This re-imagining of the classic film eschews all the bad blood 2000’s Hollow Man brought to the concept, and brings a full-tilt, expertly-crafted psychological terror to the forefront.
Writer-director Leigh Whannell escapes the trappings of his writing credits — including the Insidious and Saw films — and makes a horror film that foregoes cheap, schlock jump-scares for true, building frights. He earns your fear, and that’s what makes Invisible Man so incredible.
The story of Cecilia, who escapes her genius tech billionaire abusive ex for a new life, takes a turn when he dies in an apparent suicide. Leaving her $5-million, she’s suspicious from the start. When her world begins to become upended, she tries to prove her ex Adrian has, in fact, used his tech to become invisible.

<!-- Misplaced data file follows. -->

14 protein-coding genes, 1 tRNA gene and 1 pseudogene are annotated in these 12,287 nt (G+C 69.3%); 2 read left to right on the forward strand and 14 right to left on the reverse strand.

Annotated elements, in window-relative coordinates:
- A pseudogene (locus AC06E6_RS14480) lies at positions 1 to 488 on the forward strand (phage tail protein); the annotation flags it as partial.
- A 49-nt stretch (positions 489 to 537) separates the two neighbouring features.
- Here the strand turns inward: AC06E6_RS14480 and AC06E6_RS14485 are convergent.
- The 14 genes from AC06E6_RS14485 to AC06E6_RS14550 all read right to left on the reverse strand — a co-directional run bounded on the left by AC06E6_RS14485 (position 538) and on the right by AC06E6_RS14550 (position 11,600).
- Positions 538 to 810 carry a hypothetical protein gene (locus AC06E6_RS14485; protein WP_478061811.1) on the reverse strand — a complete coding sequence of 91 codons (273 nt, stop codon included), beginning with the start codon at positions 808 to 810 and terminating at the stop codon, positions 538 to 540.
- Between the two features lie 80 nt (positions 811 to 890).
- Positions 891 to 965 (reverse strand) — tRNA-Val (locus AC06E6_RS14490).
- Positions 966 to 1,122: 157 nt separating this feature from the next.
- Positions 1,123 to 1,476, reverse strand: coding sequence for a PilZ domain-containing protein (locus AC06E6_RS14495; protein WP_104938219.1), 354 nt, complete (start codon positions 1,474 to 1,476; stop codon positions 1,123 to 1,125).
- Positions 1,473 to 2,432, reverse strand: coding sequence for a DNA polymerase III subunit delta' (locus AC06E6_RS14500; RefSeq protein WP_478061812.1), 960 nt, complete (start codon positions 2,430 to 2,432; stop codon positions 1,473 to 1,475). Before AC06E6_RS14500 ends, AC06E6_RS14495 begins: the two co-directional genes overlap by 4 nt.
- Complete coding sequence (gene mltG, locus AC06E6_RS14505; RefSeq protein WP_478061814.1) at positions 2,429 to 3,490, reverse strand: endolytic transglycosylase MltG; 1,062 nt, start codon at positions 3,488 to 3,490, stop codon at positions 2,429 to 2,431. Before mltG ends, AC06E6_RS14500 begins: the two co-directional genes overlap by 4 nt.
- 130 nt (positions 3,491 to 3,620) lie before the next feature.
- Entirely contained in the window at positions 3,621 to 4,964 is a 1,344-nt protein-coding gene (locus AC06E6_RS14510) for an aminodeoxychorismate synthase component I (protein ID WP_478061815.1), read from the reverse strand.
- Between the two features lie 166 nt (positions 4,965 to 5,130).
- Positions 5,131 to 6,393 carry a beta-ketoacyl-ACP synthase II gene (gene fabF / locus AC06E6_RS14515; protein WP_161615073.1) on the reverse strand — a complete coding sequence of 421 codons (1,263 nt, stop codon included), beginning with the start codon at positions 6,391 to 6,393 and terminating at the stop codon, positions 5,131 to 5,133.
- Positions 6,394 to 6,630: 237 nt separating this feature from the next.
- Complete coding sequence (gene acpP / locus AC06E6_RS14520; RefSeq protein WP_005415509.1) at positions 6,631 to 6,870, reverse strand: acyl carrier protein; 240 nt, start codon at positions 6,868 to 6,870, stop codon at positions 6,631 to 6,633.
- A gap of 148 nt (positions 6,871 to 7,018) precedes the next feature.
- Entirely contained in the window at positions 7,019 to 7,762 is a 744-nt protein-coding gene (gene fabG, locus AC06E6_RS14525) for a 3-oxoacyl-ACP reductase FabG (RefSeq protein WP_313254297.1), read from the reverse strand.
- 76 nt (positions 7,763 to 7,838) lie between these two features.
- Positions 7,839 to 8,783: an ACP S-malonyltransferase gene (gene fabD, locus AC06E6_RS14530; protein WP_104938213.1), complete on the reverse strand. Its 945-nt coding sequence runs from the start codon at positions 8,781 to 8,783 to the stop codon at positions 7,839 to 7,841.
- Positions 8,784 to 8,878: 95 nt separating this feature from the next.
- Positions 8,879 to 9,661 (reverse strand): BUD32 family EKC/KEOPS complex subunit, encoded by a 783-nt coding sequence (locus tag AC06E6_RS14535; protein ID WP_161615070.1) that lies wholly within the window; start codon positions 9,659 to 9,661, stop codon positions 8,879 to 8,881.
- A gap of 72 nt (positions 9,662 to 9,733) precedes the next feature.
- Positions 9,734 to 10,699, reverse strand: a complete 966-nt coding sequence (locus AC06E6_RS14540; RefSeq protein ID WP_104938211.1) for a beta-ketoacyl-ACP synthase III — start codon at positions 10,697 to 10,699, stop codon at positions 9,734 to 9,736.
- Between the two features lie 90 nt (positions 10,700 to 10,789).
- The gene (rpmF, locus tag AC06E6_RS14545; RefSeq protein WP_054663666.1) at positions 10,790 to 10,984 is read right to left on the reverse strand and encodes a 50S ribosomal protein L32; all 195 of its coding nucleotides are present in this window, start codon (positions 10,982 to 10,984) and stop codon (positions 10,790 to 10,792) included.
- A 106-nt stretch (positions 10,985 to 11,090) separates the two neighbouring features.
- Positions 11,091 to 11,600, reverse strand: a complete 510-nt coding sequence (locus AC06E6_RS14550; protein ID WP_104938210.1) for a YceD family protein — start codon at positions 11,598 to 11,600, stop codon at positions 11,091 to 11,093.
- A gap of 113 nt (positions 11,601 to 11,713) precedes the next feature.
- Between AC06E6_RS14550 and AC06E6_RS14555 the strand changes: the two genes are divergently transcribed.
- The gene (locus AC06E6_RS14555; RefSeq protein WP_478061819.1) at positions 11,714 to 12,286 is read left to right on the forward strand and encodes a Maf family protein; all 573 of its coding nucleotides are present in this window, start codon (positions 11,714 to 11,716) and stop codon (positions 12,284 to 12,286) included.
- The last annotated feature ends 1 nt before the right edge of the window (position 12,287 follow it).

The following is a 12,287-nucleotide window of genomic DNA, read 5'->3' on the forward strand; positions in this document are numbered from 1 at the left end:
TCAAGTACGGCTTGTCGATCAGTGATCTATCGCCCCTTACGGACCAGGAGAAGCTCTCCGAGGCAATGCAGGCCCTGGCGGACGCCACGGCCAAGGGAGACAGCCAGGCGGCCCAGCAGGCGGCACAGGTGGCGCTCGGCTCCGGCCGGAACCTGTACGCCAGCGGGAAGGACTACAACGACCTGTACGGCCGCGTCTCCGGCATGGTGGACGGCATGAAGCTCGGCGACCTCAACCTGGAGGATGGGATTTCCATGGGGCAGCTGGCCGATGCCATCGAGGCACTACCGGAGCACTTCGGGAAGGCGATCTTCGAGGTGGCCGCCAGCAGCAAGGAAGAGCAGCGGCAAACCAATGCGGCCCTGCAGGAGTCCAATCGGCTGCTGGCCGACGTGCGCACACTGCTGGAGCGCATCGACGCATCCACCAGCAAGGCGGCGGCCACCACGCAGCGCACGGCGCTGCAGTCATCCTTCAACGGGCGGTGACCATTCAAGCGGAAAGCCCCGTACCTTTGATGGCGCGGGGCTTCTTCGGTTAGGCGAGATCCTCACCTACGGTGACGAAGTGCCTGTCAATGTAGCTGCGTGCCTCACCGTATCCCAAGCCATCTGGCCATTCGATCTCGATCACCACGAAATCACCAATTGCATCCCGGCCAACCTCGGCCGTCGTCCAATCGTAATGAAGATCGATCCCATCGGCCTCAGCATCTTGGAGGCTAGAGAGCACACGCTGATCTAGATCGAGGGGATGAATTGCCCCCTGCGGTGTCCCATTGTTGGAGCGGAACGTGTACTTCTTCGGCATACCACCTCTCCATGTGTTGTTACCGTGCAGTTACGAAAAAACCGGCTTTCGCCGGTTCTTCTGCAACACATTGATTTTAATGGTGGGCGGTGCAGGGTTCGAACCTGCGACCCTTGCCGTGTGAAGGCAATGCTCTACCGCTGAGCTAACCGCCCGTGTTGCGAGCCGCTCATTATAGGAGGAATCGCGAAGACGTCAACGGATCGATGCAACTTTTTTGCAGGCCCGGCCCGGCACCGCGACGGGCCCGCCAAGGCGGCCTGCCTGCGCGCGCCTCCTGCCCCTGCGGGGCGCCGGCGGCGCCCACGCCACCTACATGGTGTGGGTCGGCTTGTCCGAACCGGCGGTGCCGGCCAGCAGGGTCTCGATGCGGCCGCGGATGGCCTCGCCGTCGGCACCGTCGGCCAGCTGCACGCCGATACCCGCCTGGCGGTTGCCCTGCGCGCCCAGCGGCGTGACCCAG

Elisabeth Moss is incredible here, in a role that leaves the viewer questioning where their allegiance should lie for at least some part of the running-time. She anchors the story, keeping it from becoming ridiculous or pandering.
The grounded script, intense build-up and shocking finale make for an unexpected and intense night at the cinema. Just make sure you have someone lined up to sleep next to you. The Invisible Man will leave you double-checking closets and suspicious of home creaks for nights after your viewing.